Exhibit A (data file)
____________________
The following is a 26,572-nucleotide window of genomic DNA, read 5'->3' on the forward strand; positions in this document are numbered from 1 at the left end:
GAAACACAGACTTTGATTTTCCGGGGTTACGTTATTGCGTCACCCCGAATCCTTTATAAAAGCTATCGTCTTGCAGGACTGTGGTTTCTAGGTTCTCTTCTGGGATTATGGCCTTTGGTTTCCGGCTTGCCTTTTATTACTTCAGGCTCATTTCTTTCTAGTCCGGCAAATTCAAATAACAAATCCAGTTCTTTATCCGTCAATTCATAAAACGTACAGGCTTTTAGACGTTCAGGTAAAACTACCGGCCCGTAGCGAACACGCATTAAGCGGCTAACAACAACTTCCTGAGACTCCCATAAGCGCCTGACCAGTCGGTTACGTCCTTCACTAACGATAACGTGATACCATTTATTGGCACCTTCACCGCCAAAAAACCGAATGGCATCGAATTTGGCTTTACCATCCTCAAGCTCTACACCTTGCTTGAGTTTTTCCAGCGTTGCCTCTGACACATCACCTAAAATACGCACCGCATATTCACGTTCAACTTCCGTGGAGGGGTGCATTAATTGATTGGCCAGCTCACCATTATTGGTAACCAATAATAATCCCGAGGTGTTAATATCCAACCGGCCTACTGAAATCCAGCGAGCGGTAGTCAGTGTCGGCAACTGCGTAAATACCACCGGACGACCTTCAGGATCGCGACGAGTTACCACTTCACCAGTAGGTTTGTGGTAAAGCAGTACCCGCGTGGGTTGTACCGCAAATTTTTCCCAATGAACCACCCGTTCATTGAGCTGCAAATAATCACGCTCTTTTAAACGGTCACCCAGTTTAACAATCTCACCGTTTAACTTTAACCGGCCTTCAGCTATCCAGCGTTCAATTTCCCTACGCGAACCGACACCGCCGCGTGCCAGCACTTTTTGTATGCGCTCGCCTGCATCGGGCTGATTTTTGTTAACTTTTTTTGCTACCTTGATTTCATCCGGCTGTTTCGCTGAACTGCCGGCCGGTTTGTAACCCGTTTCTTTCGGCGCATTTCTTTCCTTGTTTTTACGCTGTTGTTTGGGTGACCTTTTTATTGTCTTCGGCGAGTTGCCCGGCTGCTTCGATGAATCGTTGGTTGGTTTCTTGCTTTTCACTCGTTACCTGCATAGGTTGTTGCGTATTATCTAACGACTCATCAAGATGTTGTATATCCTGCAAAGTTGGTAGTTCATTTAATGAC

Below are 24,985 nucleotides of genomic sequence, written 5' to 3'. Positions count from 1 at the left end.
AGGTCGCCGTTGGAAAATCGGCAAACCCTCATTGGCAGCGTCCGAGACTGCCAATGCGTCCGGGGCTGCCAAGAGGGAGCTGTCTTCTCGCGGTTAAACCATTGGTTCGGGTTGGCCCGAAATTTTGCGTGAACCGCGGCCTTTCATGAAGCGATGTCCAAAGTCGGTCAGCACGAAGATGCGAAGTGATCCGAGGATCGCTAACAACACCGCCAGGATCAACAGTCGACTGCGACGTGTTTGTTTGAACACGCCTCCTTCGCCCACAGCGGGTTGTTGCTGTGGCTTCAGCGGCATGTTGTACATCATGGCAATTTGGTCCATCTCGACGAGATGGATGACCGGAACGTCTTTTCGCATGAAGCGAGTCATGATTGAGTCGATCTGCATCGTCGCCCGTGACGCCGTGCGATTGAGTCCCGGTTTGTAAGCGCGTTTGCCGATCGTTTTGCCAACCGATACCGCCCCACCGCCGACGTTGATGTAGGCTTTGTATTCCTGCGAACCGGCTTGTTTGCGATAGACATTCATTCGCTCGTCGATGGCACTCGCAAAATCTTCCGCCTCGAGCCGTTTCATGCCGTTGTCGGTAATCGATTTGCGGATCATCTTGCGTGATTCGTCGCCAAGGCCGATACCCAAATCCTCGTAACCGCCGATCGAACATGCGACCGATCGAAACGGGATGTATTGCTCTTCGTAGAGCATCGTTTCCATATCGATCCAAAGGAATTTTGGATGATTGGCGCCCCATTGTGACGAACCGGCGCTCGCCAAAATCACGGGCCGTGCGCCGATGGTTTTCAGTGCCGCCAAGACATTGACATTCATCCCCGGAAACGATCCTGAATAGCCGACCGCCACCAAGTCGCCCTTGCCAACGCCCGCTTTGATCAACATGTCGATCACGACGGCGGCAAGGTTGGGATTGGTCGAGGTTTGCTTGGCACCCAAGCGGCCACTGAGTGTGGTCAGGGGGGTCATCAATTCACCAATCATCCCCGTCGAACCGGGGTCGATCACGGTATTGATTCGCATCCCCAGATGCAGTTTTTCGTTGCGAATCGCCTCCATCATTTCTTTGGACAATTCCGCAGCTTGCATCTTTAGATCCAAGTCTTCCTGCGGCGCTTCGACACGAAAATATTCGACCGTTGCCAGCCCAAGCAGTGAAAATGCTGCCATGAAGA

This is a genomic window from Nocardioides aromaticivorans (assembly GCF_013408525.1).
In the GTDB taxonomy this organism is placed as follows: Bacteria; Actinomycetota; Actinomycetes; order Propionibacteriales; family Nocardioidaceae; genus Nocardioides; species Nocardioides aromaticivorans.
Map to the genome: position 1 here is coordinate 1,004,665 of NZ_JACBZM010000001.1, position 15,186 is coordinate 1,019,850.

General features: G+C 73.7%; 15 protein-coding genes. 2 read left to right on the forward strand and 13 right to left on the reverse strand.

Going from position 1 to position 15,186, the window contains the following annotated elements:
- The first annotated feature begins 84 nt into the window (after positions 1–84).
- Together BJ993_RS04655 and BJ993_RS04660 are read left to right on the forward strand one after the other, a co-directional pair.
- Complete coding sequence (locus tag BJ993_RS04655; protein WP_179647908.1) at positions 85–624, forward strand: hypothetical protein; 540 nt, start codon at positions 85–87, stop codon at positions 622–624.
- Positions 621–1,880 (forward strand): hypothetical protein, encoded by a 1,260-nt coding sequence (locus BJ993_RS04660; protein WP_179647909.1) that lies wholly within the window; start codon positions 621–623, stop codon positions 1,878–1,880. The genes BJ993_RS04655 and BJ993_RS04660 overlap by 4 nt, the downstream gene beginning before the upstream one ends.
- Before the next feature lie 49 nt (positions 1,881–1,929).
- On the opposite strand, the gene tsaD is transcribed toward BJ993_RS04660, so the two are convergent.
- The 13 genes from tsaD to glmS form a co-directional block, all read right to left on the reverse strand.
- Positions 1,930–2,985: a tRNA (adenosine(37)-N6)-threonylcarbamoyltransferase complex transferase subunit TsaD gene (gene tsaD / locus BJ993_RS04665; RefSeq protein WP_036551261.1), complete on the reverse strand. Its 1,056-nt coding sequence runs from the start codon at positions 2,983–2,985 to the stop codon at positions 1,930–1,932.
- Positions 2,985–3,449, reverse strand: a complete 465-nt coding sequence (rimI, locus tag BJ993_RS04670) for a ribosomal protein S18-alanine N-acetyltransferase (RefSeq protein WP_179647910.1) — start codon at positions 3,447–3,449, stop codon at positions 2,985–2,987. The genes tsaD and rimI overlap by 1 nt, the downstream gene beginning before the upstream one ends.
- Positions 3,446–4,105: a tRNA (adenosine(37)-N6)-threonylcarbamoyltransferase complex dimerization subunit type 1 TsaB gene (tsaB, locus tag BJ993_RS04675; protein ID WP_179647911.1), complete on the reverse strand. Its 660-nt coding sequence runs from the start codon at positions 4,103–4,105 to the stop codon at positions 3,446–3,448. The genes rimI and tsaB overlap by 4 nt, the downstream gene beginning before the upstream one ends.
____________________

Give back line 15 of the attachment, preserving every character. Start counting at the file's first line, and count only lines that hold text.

- On the opposite strand, the gene tsaD is transcribed toward BJ993_RS04660, so the two are convergent.